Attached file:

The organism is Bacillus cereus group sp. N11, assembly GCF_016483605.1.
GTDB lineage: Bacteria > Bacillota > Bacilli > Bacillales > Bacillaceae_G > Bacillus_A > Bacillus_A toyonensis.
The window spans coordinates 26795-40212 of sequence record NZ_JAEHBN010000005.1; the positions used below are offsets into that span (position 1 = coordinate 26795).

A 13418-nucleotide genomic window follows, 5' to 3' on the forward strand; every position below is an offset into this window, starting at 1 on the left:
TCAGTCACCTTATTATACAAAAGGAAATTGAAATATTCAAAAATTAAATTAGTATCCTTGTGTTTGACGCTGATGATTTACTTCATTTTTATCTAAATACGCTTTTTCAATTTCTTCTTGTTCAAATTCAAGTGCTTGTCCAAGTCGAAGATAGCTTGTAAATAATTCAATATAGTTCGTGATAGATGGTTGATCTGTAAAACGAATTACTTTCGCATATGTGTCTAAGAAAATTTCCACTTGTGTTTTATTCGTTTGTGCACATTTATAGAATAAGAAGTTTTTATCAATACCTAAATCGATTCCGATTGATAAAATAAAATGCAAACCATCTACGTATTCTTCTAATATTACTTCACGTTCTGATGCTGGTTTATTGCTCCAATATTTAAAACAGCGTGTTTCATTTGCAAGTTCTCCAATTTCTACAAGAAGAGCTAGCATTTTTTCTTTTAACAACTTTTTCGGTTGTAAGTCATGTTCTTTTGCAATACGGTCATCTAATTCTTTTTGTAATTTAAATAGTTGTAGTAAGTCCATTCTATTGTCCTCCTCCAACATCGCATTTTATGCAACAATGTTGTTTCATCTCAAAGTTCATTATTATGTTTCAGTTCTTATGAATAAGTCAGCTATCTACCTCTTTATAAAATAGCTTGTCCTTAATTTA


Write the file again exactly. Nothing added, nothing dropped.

The organism is Bacillus cereus group sp. N11, assembly GCF_016483605.1.
GTDB lineage: Bacteria > Bacillota > Bacilli > Bacillales > Bacillaceae_G > Bacillus_A > Bacillus_A toyonensis.
The window spans coordinates 26795-40212 of sequence record NZ_JAEHBN010000005.1; the positions used below are offsets into that span (position 1 = coordinate 26795).

A 13418-nucleotide genomic window follows, 5' to 3' on the forward strand; every position below is an offset into this window, starting at 1 on the left:
TCAGTCACCTTATTATACAAAAGGAAATTGAAATATTCAAAAATTAAATTAGTATCCTTGTGTTTGACGCTGATGATTTACTTCATTTTTATCTAAATACGCTTTTTCAATTTCTTCTTGTTCAAATTCAAGTGCTTGTCCAAGTCGAAGATAGCTTGTAAATAATTCAATATAGTTCGTGATAGATGGTTGATCTGTAAAACGAATTACTTTCGCATATGTGTCTAAGAAAATTTCCACTTGTGTTTTATTCGTTTGTGCACATTTATAGAATAAGAAGTTTTTATCAATACCTAAATCGATTCCGATTGATAAAATAAAATGCAAACCATCTACGTATTCTTCTAATATTACTTCACGTTCTGATGCTGGTTTATTGCTCCAATATTTAAAACAGCGTGTTTCATTTGCAAGTTCTCCAATTTCTACAAGAAGAGCTAGCATTTTTTCTTTTAACAACTTTTTCGGTTGTAAGTCATGTTCTTTTGCAATACGGTCATCTAATTCTTTTTGTAATTTAAATAGTTGTAGTAAGTCCATTCTATTGTCCTCCTCCAACATCGCATTTTATGCAACAATGTTGTTTCATCTCAAAGTTCATTATTATGTTTCAGTTCTTATGAATAAGTCAGCTATCTACCTCTTTATAAAATAGCTTGTCCTTAATTTA